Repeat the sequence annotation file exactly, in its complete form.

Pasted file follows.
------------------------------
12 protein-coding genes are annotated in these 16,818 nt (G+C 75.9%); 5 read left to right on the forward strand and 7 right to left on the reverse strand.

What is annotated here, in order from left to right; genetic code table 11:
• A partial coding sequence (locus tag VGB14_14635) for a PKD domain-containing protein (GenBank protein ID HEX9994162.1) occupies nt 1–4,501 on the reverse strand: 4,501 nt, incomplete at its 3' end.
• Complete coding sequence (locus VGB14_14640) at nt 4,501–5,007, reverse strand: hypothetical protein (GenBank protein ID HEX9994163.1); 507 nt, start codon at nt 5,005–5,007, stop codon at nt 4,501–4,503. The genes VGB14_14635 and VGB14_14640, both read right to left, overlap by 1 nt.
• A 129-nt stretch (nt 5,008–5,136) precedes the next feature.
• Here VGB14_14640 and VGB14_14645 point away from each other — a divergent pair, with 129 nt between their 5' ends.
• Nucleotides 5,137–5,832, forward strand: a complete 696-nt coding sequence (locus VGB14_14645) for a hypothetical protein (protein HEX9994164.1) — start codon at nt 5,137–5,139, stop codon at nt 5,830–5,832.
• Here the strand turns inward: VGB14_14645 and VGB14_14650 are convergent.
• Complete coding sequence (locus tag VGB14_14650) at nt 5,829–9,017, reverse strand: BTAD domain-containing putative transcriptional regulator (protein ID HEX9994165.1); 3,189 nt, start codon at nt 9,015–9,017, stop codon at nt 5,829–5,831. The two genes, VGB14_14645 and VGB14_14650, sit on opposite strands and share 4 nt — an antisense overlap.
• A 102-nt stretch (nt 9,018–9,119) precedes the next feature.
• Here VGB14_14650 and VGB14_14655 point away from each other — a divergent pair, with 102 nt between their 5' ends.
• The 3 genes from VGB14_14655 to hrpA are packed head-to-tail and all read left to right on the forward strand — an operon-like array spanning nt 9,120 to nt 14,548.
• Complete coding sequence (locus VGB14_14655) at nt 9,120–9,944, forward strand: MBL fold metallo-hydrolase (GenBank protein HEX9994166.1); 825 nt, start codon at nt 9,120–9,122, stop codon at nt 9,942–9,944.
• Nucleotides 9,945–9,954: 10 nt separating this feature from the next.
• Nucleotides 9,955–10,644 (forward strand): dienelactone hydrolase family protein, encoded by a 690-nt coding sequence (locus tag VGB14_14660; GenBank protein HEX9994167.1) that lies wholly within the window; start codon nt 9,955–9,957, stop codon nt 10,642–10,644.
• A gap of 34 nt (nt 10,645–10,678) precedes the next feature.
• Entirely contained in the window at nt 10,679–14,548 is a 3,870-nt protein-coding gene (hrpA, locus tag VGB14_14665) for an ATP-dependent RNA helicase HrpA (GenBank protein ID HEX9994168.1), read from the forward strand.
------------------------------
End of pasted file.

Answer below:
12 protein-coding genes are annotated in these 16,818 nt (G+C 75.9%); 5 read left to right on the forward strand and 7 right to left on the reverse strand.

What is annotated here, in order from left to right; genetic code table 11:
• A partial coding sequence (locus tag VGB14_14635) for a PKD domain-containing protein (GenBank protein ID HEX9994162.1) occupies nt 1–4,501 on the reverse strand: 4,501 nt, incomplete at its 3' end.
• Complete coding sequence (locus VGB14_14640) at nt 4,501–5,007, reverse strand: hypothetical protein (GenBank protein ID HEX9994163.1); 507 nt, start codon at nt 5,005–5,007, stop codon at nt 4,501–4,503. The genes VGB14_14635 and VGB14_14640, both read right to left, overlap by 1 nt.
• A 129-nt stretch (nt 5,008–5,136) precedes the next feature.
• Here VGB14_14640 and VGB14_14645 point away from each other — a divergent pair, with 129 nt between their 5' ends.
• Nucleotides 5,137–5,832, forward strand: a complete 696-nt coding sequence (locus VGB14_14645) for a hypothetical protein (protein HEX9994164.1) — start codon at nt 5,137–5,139, stop codon at nt 5,830–5,832.
• Here the strand turns inward: VGB14_14645 and VGB14_14650 are convergent.
• Complete coding sequence (locus tag VGB14_14650) at nt 5,829–9,017, reverse strand: BTAD domain-containing putative transcriptional regulator (protein ID HEX9994165.1); 3,189 nt, start codon at nt 9,015–9,017, stop codon at nt 5,829–5,831. The two genes, VGB14_14645 and VGB14_14650, sit on opposite strands and share 4 nt — an antisense overlap.
• A 102-nt stretch (nt 9,018–9,119) precedes the next feature.
• Here VGB14_14650 and VGB14_14655 point away from each other — a divergent pair, with 102 nt between their 5' ends.
• The 3 genes from VGB14_14655 to hrpA are packed head-to-tail and all read left to right on the forward strand — an operon-like array spanning nt 9,120 to nt 14,548.
• Complete coding sequence (locus VGB14_14655) at nt 9,120–9,944, forward strand: MBL fold metallo-hydrolase (GenBank protein HEX9994166.1); 825 nt, start codon at nt 9,120–9,122, stop codon at nt 9,942–9,944.
• Nucleotides 9,945–9,954: 10 nt separating this feature from the next.
• Nucleotides 9,955–10,644 (forward strand): dienelactone hydrolase family protein, encoded by a 690-nt coding sequence (locus tag VGB14_14660; GenBank protein HEX9994167.1) that lies wholly within the window; start codon nt 9,955–9,957, stop codon nt 10,642–10,644.
• A gap of 34 nt (nt 10,645–10,678) precedes the next feature.
• Entirely contained in the window at nt 10,679–14,548 is a 3,870-nt protein-coding gene (hrpA, locus tag VGB14_14665) for an ATP-dependent RNA helicase HrpA (GenBank protein ID HEX9994168.1), read from the forward strand.